You likely already know that adding fiber to your diet is a great way to improve your regularity or to treat constipation.
However, the fact is that dietary fiber - ideally from plants and nuts - has many other important health benefits, including -
- Blood sugar control - because it is not broken down by the body, fiber in an apple or a slice of whole grain bread has no effect on blood glucose levels. Of course, most foods that contain fiber - such as fruits, vegetables, whole grain breads, cereals and pastas - also contain other types of non-fiber carbohydrates such as sugar and starch that do raise blood sugar levels. According to a recent study, people with diabetes who ate 50 grams of fiber daily - especially soluble fiber - were able to control their blood sugar much better than those who ate far less. The average person needs to consume between 20-35 grams of fiber every day.
- Better heart health - fiber-rich foods are clearly associated with lower risk of heart disease. Research shows that people who regularly consume a high-fiber diet have a 40 percent lower risk of heart disease. A high-fiber diet also lowers levels of LDL ‘bad’ cholesterol and reduces blood pressure (BP).
- Stroke protection - getting more fiber can reduce risk of stroke. Researchers found that each seven-gram increase in total daily fiber intake was associated with a 7 percent decrease in first-time stroke risk. One serving of whole wheat pasta plus two servings of fruits or vegetables provides about 7 grams of fiber.
- Effective weight loss management - a high-fiber diet tends to be low in calories and takes longer to eat. It makes you feel full sooner and for longer. Also, if you're eating more fiber, you're eating less of other foods that cause weight gain - which is also beneficial for heart health.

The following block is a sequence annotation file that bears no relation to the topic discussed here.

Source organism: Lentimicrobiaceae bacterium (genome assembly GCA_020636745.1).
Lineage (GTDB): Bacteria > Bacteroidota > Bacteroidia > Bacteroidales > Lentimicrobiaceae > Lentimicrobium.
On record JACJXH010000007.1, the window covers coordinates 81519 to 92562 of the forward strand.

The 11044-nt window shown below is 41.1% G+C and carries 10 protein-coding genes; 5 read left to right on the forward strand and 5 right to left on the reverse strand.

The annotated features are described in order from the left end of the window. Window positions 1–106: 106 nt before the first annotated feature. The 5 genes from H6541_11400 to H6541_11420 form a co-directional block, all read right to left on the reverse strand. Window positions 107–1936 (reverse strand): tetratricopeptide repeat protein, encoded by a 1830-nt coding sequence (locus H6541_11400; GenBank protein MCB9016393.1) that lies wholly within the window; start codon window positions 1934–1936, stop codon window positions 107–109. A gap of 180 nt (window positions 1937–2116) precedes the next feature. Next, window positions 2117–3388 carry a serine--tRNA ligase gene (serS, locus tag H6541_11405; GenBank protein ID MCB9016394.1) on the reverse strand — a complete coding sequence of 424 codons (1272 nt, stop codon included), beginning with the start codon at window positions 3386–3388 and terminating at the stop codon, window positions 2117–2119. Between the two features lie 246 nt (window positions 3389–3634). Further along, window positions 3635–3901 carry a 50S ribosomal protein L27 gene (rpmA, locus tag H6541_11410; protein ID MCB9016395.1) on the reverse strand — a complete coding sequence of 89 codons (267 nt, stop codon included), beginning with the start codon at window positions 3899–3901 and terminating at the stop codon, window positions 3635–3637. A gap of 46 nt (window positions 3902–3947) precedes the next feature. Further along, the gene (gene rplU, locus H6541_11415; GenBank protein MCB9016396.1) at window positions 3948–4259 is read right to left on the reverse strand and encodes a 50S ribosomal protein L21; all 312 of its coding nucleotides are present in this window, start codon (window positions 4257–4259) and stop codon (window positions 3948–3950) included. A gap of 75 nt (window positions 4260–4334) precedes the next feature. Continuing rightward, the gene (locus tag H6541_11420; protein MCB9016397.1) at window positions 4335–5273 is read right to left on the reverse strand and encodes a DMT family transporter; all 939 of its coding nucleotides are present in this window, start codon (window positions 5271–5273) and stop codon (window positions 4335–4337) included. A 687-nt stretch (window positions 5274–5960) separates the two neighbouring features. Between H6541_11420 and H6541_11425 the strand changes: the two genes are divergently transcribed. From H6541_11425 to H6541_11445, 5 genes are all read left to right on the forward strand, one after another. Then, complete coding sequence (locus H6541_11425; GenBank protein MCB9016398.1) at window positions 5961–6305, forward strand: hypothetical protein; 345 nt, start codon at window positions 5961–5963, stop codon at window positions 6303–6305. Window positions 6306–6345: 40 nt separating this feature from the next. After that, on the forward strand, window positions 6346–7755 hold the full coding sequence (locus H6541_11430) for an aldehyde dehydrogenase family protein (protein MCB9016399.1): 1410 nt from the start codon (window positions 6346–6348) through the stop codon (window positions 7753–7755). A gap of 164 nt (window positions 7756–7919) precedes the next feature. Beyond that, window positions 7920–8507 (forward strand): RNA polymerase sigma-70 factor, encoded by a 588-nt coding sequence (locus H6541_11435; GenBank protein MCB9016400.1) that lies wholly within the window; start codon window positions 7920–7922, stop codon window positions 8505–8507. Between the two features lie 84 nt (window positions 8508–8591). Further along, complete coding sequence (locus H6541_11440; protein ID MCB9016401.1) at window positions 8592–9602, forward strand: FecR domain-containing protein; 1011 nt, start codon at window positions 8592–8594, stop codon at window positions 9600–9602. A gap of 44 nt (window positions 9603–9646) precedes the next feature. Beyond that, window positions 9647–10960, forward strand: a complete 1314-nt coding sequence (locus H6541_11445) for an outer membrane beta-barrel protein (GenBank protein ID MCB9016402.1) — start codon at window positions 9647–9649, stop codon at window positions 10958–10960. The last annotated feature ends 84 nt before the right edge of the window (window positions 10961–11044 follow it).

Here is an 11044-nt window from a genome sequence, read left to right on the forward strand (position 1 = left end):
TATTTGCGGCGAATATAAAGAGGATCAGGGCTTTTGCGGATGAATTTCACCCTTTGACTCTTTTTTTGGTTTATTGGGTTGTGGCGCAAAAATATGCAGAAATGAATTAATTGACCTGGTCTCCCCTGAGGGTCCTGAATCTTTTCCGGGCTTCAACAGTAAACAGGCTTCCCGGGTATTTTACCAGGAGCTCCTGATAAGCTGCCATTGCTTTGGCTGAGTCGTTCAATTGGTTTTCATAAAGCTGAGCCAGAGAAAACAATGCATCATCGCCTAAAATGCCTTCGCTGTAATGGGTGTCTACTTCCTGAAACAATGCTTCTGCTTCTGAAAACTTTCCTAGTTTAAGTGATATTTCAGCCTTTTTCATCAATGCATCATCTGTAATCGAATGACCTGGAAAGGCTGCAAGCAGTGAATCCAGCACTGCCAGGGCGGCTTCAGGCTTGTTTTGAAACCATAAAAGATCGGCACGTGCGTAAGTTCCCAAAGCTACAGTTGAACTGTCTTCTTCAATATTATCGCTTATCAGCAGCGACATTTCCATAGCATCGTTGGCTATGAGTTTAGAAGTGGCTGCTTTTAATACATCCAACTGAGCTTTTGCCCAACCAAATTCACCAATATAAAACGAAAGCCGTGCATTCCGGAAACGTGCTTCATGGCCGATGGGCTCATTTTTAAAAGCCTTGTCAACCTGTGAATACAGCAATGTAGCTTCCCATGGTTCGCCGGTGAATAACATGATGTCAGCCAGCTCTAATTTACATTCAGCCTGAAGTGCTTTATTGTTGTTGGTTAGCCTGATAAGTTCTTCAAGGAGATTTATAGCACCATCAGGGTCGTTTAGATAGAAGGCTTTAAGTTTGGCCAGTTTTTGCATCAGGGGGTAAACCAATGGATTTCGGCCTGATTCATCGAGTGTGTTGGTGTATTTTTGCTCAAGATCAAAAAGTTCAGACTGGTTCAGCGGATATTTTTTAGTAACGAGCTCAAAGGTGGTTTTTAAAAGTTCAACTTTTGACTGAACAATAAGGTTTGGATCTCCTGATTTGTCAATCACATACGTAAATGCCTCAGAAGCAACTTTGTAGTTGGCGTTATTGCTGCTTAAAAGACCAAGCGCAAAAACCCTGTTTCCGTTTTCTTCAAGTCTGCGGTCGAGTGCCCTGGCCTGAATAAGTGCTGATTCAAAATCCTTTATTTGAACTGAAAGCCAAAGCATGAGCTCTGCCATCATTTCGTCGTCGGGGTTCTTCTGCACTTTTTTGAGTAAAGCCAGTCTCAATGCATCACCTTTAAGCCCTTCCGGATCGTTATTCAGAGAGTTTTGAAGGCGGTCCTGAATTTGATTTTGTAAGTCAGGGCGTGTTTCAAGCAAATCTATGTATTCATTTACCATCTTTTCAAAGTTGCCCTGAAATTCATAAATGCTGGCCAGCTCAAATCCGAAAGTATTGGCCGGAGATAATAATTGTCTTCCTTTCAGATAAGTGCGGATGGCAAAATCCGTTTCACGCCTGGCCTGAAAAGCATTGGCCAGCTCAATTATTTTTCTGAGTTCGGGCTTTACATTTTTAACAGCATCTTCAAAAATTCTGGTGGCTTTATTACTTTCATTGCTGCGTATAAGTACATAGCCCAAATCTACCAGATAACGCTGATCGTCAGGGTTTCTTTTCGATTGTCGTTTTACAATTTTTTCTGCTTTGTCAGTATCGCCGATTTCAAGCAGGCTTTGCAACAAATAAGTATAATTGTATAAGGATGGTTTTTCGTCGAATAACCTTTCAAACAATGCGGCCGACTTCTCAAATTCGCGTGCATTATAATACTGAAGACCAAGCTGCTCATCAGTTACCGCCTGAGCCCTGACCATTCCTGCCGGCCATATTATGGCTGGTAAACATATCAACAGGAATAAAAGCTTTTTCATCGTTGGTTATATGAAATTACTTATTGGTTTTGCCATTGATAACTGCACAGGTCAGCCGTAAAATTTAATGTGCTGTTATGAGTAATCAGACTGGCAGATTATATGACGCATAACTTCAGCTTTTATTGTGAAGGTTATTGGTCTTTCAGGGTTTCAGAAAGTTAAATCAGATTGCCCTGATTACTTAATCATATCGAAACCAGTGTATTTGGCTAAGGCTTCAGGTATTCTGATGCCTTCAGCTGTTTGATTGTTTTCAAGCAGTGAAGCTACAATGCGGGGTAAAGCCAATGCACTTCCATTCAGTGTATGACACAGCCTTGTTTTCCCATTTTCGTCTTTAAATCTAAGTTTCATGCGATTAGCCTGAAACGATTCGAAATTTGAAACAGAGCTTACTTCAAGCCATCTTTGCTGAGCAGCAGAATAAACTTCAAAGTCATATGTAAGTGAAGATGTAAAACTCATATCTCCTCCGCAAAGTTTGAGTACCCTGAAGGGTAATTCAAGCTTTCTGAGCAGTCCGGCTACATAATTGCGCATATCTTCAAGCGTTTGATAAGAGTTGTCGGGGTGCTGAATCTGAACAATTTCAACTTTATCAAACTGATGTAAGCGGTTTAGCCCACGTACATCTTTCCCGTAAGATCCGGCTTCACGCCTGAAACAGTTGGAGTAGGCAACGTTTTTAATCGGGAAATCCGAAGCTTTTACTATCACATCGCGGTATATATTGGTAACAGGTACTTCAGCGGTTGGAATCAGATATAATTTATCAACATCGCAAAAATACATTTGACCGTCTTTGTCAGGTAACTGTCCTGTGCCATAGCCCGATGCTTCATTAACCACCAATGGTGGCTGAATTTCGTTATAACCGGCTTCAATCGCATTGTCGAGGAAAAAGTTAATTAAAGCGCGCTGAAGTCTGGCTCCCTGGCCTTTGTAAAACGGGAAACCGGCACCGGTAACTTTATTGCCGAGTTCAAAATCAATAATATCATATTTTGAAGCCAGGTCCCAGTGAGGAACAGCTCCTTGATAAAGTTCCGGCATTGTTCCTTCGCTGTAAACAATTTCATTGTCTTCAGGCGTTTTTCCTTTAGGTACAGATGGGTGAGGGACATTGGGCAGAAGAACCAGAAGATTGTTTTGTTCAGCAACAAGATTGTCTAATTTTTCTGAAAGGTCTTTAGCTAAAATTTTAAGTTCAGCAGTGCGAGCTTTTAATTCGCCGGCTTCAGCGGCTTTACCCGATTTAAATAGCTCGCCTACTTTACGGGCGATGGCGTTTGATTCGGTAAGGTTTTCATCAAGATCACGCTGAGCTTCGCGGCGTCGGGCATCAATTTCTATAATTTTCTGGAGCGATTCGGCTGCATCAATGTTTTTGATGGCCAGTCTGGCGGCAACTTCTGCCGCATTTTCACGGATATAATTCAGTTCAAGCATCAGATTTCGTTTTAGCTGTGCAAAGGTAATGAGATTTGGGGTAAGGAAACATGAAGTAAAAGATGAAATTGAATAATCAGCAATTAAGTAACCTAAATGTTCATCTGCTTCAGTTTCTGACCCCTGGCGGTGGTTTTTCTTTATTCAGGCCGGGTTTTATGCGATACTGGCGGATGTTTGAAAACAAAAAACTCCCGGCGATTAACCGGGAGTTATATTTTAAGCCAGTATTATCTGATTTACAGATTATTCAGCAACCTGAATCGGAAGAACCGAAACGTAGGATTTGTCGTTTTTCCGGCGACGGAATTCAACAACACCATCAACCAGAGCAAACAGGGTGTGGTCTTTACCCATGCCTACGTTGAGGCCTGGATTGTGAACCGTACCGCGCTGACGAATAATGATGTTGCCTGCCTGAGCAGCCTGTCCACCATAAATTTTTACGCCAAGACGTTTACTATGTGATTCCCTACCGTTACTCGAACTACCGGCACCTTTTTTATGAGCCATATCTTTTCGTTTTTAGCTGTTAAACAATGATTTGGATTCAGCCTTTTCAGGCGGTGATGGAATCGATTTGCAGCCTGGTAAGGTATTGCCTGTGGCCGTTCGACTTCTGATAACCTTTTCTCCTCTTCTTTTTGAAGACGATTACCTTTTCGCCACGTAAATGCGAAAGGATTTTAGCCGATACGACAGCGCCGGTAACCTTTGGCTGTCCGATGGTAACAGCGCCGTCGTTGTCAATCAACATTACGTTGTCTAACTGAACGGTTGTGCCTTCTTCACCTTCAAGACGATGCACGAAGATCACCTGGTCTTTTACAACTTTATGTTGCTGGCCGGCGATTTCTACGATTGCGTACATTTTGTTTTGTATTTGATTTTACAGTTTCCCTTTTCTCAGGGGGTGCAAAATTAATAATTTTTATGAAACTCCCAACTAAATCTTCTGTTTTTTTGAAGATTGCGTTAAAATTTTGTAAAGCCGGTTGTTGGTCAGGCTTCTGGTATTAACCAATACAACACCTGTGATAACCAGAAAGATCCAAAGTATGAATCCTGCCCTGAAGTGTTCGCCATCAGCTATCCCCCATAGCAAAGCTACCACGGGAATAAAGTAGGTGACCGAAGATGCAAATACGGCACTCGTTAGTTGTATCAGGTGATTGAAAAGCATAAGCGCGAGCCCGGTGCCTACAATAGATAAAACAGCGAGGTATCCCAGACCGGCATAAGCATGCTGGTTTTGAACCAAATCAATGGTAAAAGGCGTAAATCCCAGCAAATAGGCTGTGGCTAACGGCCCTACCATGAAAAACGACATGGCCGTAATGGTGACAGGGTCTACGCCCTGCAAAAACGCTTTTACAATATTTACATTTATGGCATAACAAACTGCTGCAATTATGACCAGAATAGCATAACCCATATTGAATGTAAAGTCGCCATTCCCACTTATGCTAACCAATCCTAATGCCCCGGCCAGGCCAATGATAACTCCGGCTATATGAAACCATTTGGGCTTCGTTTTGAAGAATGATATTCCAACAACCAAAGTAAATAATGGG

- Radiant skin health - fiber helps to make your skin appear radiant and healthy. Along with water, fiber cleanses the body of fats and toxins. For example, adding psyllium husk to your diet helps to remove harmful yeast and fungus out of your body, instead of being excreted through your skin where they could trigger acne or rashes.
What are the best sources of fiber?
Vegetables are a major dietary source including artichokes, cooked green peas and broccoli. Fruits high in fiber include raspberries and pears, eaten with the skin. Legumes - including split peas, black beans and lentils - are also an excellent source of dietary fiber.
Another way to get adequate fiber in your diet is to take a daily serving of a psyllium supplement. One serving with 8 ounces of water will provide you with about 20% of your daily fiber needs.
Psyllium seed husks are hygroscopic, which means they expand and become mucilaginous on contact with water. Being indigestible, they are a source of soluble dietary fiber and are typically used to relieve constipation, irritable bowel syndrome and diarrhea. They are also used as a dietary supplement to improve and maintain regularity.
Recent research has shown that psyllium seed husks may also be effective in lowering cholesterol and controlling certain types of diabetes. Other uses include gluten-free baking, where ground psyllium seed husks are used to bind moisture and make breads less crumbly.